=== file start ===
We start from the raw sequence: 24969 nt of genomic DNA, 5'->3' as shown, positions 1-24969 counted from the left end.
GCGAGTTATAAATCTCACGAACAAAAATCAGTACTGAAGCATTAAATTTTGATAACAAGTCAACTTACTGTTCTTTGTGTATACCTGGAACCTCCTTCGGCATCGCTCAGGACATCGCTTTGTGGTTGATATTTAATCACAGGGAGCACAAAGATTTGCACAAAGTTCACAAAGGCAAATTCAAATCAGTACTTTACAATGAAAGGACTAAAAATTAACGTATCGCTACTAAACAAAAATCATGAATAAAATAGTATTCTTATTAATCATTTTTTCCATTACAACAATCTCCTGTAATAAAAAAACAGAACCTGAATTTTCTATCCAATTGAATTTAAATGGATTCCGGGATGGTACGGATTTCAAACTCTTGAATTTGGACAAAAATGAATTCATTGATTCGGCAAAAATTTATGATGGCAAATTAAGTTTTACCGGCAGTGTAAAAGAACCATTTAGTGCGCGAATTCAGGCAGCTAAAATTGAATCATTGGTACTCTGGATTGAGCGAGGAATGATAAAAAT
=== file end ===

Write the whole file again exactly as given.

We start from the raw sequence: 24969 nt of genomic DNA, 5'->3' as shown, positions 1-24969 counted from the left end.
GCGAGTTATAAATCTCACGAACAAAAATCAGTACTGAAGCATTAAATTTTGATAACAAGTCAACTTACTGTTCTTTGTGTATACCTGGAACCTCCTTCGGCATCGCTCAGGACATCGCTTTGTGGTTGATATTTAATCACAGGGAGCACAAAGATTTGCACAAAGTTCACAAAGGCAAATTCAAATCAGTACTTTACAATGAAAGGACTAAAAATTAACGTATCGCTACTAAACAAAAATCATGAATAAAATAGTATTCTTATTAATCATTTTTTCCATTACAACAATCTCCTGTAATAAAAAAACAGAACCTGAATTTTCTATCCAATTGAATTTAAATGGATTCCGGGATGGTACGGATTTCAAACTCTTGAATTTGGACAAAAATGAATTCATTGATTCGGCAAAAATTTATGATGGCAAATTAAGTTTTACCGGCAGTGTAAAAGAACCATTTAGTGCGCGAATTCAGGCAGCTAAAATTGAATCATTGGTACTCTGGATTGAGCGAGGAATGATAAAAAT